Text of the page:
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Hydration 101 and the Sweat Test

Running in the summer heat can be difficult. If you have a long run or race planned, hydration should be one of your primary focuses. It doesn’t even have to be an ultra—

anything over 90 minutes in extreme heat or humidity can become dangerous if hydration goes awry.


If you’re struggling with over/under hydrating, you may want to perform a sweat test to get a baseline of how much sweat you’re losing per hour.



How do you do this? It's pretty simple!

  1. Relieve your bladder, get naked and weigh yourself

  2. Go for a 60 minute run (preferably in the conditions you typically run in)

  3. When you get back from your run, dry off and weigh yourself again

  4. Convert the weight lost to ounces and subtract any water you might have consumed during the run

  5. The difference in your starting weight vs. the ending weight (minus any water consumed) is your sweat rate.


For example, if you perform a sweat test in hot weather, run for one hour, consume no liquids and you lose 1 pound, that means you have lost 16 oz of water weight. You need to replace AT LEAST 16 oz of water per hour to stay out of a deficit. Even a 1% deficit can affect heart rate, fatigue/effort levels and more.


Once you are running past the one hour mark, electrolytes become increasingly important in addition to just drinking water. Although this can vary widely from person to person, 250-500+ mg of salt per hour may be needed to replace what is lost through sweat. This takes some practice to get just right--so practice a lot before your race!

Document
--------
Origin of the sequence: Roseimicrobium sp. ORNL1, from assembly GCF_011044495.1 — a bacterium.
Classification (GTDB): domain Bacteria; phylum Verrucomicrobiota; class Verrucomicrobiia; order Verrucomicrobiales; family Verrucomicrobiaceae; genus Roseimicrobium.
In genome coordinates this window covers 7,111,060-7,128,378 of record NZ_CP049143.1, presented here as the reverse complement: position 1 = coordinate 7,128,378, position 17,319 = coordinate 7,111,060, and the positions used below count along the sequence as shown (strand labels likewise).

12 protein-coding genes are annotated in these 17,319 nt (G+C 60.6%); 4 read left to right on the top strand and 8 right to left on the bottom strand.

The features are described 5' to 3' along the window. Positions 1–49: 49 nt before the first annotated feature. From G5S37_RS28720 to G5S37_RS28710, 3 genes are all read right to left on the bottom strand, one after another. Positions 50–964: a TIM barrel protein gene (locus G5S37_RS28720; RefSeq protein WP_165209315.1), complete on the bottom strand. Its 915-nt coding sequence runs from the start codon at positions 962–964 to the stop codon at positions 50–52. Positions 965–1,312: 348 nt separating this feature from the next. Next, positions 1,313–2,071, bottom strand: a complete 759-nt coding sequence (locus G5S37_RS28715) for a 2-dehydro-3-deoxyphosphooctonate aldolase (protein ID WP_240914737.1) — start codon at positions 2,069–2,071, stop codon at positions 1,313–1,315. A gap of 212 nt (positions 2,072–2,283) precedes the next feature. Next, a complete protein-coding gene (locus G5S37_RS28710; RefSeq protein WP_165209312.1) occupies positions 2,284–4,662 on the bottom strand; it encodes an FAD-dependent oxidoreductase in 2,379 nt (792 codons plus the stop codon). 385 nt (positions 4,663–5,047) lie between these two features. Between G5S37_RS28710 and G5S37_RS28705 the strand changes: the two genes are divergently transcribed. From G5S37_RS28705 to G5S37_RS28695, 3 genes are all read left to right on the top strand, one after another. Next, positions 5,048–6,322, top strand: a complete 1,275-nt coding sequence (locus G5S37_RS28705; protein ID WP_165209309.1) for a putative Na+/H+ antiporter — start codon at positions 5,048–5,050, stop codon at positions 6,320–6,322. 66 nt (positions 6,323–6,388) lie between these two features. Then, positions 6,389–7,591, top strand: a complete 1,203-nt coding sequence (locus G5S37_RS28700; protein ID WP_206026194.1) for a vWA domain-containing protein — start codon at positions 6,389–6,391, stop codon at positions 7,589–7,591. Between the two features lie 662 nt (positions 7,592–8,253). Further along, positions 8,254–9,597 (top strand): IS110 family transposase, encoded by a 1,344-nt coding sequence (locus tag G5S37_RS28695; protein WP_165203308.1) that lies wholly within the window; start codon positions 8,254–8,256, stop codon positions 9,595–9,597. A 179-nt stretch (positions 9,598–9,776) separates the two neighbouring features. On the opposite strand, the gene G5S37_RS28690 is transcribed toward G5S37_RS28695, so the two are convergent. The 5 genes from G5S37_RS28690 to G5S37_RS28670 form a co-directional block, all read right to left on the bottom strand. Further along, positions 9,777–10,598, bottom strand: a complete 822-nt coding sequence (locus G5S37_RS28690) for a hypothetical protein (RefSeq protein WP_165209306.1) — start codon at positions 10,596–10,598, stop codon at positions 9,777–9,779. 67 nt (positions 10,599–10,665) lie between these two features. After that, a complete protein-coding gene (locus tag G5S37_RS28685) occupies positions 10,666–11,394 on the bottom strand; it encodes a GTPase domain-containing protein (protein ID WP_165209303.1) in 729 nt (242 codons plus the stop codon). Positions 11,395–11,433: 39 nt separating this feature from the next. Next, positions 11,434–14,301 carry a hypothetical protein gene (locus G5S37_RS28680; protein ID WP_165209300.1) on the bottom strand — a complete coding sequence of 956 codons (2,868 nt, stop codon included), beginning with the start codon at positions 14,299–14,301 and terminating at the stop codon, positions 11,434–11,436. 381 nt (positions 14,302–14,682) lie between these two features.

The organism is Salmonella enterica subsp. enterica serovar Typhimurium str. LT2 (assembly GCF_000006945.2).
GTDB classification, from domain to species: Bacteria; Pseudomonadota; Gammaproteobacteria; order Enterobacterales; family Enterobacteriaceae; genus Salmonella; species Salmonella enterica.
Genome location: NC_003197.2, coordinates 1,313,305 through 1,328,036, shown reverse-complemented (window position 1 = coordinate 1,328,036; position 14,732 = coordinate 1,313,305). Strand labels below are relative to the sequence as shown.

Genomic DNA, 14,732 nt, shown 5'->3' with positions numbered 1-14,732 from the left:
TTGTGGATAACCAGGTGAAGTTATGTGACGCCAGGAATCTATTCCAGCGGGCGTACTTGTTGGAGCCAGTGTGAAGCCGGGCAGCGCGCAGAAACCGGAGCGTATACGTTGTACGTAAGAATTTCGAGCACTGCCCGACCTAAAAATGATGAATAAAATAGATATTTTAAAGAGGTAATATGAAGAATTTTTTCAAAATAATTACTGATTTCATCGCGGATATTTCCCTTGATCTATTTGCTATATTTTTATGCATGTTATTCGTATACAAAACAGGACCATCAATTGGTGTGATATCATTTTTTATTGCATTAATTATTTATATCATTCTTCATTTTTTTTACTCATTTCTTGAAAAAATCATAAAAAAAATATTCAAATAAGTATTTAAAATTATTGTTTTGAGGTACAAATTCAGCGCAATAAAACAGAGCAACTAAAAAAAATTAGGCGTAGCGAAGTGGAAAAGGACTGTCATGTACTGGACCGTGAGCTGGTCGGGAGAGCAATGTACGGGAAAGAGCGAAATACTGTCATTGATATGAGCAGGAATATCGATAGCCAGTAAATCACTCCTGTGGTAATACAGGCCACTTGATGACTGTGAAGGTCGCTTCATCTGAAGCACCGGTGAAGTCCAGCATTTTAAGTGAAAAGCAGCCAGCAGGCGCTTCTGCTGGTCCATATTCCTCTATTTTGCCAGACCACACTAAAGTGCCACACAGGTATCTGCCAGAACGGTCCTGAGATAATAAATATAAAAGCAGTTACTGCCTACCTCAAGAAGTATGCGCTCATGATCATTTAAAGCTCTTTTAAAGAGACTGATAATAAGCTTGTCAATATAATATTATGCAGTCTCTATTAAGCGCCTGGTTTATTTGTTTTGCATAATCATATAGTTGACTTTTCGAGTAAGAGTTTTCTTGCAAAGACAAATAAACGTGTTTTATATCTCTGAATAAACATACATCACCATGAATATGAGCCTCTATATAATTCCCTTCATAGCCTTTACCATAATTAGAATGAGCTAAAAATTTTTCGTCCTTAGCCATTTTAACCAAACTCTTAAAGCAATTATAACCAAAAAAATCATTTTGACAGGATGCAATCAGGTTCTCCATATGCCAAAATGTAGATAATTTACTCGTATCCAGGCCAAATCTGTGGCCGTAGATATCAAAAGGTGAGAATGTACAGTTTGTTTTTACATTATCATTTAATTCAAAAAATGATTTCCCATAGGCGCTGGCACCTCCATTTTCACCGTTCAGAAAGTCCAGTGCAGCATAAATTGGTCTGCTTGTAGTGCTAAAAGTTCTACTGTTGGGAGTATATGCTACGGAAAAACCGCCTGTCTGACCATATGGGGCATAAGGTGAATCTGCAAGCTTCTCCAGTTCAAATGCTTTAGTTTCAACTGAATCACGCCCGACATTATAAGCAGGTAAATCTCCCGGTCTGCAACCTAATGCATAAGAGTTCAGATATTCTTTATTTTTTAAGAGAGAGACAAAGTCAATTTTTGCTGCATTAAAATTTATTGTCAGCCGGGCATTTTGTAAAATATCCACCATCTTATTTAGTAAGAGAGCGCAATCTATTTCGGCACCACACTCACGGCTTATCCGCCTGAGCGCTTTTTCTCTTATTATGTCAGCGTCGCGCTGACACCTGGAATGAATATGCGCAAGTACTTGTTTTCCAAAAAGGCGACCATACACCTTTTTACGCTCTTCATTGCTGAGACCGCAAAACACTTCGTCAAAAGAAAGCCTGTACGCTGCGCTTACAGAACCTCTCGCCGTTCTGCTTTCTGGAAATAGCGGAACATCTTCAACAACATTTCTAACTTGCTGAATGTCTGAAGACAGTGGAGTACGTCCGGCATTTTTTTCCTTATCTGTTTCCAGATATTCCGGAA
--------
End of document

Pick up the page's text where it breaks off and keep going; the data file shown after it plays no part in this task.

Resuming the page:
For many runners, hydrating on thirst cues alone become difficult in the summer. Knowing your sweat rate can be helpful for planning on how much water to drink for a long run. Then you can play around with the amount of salt/hour to nail hydration 100%.



To stay safe in the heat, stay hydrated!


-Dehydration not only increases the risk of heat stroke, but also impairs your ability to breakdown and utilize carbohydrates….causing you to hit the dreaded wall sooner than normal.


-Anything past 60 minutes in the heat — add in sodium through sports drinks, salt pills, or salty foods. Signs of electrolyte imbalances can manifest as swollen hands, nausea, fatigue, headaches and heat stroke.

-Other tips for running in the heat: slow down. Heat and humidity can raise your heart rate, so running in these conditions often feels much harder


-Use ice and cold water to help cool you down

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